In addition to female leadership in their Muslim communities, China’s more than 20 million Muslims (more than in all the Arab Muslim Gulf states combined) also have been great innovators of food in China – bringing with them dishes and food traditions from their homes in Western and Central Asia as they travelled the ancient world along the along the Silk Road. (Words by Laura Kelley; Photo of Chinese Muslim Women, Female Chinese Religious Leader and Hui Beef-Noodle Soup from Google Images.)
Triple digit temperatures have hit the Central Atlantic once again, leaving locals and visitors alike to find any way they can to keep the mercury down. Some become shut-ins moving between their air-conditioned homes to their air-conditioned cars to their air-conditioned jobs and back again; some take to the beaches, lakes and pools to swim and soak the heat away; still others turn to cold drinks, ices and of course, ice cream to keep cool.
The origins of ice cream are a convoluted tangle of misinformation and repetition. Alternately the Persians, Chinese, Arabs and Indians are credited with inventing ice cream. This seems to happen because non-dairy puddings and other chilled desserts are treated as synonymous with ice cream – causing a confusion of substance, time and place.
Although the Chinese seem to get the most credit for developing ice cream, the one really important thing bothers me about this version of history is that milk and milk products do not form a large part of the Chinese diet. The Tibetans and of course the Mongolians have lots of dairy in their diets, but the Han Chinese and other ethnic groups do not. Although a modern artisanal cheese industry is today taking root in China and producing Gouda and other western varieties, traditionally, cheese is not something associated with Chinese food. Bean curd-based concoctions, whether fried, or in soup or pudding form, these are often referred to as, “Chinese cheese”. There are only two traditional buffalo milk-based puddings that are sometimes eaten chilled that have any relation to ice cream, namely Jiang Zhuang Nai – the sweet gingery pudding and Shuang Pi Nai – which is a sweetened, cooked custard of milk and egg whites encased between two milk skins.
The pages of Marco Polo’s Travels record a lot of milk being enjoyed as cheese, curds, yogurt, milk, and even a sort of vodka (arkhi) in the Yuan court. So after the 13th Century, milk enters the Chinese diet through the Mongolian-led dynasty. However there is no mention of ice-cream, or anything resembling it.
In the Song Dynasty (960-1279), however, a poem entitled Ode to the Ice Cheese “詠冰酪” was written by the poet Yang Wanli (1127–1206).
It looks so smooth but still has a crisp texture,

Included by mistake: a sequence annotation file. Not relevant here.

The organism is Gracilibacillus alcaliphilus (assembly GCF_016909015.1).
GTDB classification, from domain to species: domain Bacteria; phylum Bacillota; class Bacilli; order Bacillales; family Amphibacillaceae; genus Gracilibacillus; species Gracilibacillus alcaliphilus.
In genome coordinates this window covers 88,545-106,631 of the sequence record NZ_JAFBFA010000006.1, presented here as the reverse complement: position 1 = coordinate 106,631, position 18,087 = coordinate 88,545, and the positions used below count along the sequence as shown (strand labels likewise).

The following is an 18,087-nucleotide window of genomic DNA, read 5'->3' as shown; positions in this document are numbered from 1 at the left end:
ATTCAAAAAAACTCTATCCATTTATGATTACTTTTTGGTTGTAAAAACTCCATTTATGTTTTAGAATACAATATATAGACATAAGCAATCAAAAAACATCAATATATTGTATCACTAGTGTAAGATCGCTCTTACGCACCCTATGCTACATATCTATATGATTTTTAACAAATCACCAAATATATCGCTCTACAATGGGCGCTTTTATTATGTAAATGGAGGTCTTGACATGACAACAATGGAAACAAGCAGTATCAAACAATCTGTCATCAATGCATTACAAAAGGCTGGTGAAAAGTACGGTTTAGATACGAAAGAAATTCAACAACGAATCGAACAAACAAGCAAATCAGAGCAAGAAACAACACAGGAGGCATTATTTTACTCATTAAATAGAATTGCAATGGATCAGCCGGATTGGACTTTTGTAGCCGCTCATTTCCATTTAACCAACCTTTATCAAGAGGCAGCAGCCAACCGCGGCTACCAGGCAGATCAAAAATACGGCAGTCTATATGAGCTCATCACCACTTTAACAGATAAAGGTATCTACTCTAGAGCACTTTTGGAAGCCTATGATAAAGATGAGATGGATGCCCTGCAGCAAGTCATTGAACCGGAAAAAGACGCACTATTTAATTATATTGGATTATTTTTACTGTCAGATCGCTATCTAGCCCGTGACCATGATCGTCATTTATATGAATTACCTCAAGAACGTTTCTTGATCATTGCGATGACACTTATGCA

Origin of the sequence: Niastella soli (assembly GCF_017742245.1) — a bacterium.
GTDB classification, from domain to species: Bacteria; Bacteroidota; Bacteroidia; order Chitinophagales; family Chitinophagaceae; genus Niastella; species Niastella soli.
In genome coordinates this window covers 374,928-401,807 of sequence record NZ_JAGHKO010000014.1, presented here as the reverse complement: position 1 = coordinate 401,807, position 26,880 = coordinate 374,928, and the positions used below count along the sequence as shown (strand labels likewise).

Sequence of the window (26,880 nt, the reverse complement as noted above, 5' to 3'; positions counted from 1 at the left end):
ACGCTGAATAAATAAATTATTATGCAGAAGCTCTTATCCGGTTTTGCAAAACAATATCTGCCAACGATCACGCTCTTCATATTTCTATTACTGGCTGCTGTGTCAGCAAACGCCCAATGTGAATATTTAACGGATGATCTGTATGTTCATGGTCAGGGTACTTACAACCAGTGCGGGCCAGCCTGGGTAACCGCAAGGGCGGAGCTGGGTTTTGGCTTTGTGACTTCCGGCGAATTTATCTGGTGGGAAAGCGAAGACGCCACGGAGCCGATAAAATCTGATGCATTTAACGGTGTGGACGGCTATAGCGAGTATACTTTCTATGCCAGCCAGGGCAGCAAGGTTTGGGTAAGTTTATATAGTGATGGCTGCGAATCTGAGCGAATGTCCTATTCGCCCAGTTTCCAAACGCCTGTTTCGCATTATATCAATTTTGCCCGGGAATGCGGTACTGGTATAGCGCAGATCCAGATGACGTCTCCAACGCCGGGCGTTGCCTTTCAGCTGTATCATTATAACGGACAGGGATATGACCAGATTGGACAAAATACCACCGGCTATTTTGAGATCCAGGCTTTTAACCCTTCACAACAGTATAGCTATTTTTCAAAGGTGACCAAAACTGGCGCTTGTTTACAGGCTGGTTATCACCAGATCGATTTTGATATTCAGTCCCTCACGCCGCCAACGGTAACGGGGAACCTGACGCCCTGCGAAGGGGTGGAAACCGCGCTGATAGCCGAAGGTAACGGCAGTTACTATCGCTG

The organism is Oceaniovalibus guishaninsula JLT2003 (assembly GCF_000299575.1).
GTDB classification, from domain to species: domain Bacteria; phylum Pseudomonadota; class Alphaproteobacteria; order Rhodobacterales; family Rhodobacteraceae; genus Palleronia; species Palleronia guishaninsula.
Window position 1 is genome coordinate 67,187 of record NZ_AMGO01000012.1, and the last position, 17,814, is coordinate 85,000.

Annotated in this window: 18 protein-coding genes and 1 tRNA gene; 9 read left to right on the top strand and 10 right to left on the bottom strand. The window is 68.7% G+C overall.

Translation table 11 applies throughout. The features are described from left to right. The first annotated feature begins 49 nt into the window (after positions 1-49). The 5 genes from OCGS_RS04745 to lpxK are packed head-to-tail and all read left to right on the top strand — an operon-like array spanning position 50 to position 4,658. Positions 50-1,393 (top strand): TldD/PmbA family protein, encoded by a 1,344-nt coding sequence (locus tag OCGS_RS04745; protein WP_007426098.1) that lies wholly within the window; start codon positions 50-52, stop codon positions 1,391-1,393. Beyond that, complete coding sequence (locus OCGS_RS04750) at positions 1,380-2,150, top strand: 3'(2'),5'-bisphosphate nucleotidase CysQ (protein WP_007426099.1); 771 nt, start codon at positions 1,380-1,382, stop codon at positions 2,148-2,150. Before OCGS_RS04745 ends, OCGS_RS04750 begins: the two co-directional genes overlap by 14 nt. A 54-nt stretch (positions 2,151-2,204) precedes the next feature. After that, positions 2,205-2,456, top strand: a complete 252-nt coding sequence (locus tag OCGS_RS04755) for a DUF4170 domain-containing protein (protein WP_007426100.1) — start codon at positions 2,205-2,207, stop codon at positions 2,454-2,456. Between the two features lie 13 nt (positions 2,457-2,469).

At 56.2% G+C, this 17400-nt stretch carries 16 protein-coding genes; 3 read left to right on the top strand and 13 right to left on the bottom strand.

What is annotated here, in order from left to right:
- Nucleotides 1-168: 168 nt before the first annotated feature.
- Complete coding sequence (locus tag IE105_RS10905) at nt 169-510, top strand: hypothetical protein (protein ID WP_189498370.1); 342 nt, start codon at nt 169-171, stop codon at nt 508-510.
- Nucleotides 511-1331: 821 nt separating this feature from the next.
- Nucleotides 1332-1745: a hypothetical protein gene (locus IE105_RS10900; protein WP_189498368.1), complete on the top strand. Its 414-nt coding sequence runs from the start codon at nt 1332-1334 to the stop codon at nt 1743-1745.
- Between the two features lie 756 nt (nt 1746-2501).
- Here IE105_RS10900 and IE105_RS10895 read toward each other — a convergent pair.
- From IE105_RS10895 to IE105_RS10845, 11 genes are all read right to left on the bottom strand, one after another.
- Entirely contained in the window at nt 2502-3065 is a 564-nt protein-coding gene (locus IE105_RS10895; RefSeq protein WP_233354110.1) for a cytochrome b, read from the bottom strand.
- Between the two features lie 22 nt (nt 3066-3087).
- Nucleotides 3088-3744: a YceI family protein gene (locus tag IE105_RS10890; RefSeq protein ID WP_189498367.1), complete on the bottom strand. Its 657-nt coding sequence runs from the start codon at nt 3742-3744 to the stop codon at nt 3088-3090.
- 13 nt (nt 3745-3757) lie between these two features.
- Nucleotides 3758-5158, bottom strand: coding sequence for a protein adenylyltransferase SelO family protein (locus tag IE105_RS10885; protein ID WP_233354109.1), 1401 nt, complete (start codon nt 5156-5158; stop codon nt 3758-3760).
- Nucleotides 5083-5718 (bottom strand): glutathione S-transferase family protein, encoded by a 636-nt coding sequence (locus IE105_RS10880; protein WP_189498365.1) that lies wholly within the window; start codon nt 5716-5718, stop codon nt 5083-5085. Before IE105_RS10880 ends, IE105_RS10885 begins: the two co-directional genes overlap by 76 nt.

It appears congealed and yet it seems to float.
Like jade, it breaks at the bottom of the dish;
As with snow, it melts in the light of the sun.
So it’s still possible that the roots of ice cream in China preceded the rule of the Mongols. But from where did the idea come from? Was it indeed an indigenous Chinese idea, or was it an adaptation of an idea that came from far-away shores?
Although information is hard to come by, a few pieces of information have solid references behind them. Ice harvested in the winter or from ice-covered mountainous regions and then used to increase the storage time of foods has been used in many cultures for millennia. The Persians had yakhchals to keep the ice frozen during the warm seasons and the Chinese and Mesopotamians had icehouses. Documentary sources exist of orders of ice coming from pharaonic Egypt to keep food in the warmest months.
The first recorded ice-desserts are honey and fruit flavored sorbets offered for sale in Athenian markets in the 5th Century BCE. Both the Persians and the Chinese enjoyed ice or snow flavored with honey and fruit or sugary syrups. For the Persians, sherbet was more of a drink than the frozen dessert we now know by the same name. In the 4th Century BCE, the Persians were enjoying an ancestor of today’s chilled faloodeh pudding made from vermicelli noodles, rosewater, lime juice and a bit of cornstarch for thickening.
The next data point we have is from Pliny, recording Emperor Nero (54 to 68 CE) sending slaves to the mountains to gather snow and ice for as a basis for desserts flavored with berries and nuts. This doesn’t seem to be an advance on what the Greeks were doing five centuries earlier, but rather a simple repetition of a great idea.
So to the first century CE, we have ice and snow-based desserts flavored with fruit, nuts and syrups, in both east and west, chilled drinks on a shaved or crushed ice base in the west, and a rocking, chilled wheat based pudding also in the west. The next innovation that I have come across that walks us a step closer to ice cream is the addition of buffalo milk to the faloodeh. This seems to have occurred in China’s Tang Dynasty (618 to 907 CE) where a frozen concoction of milk, flour and camphor was enjoyed in the royal court.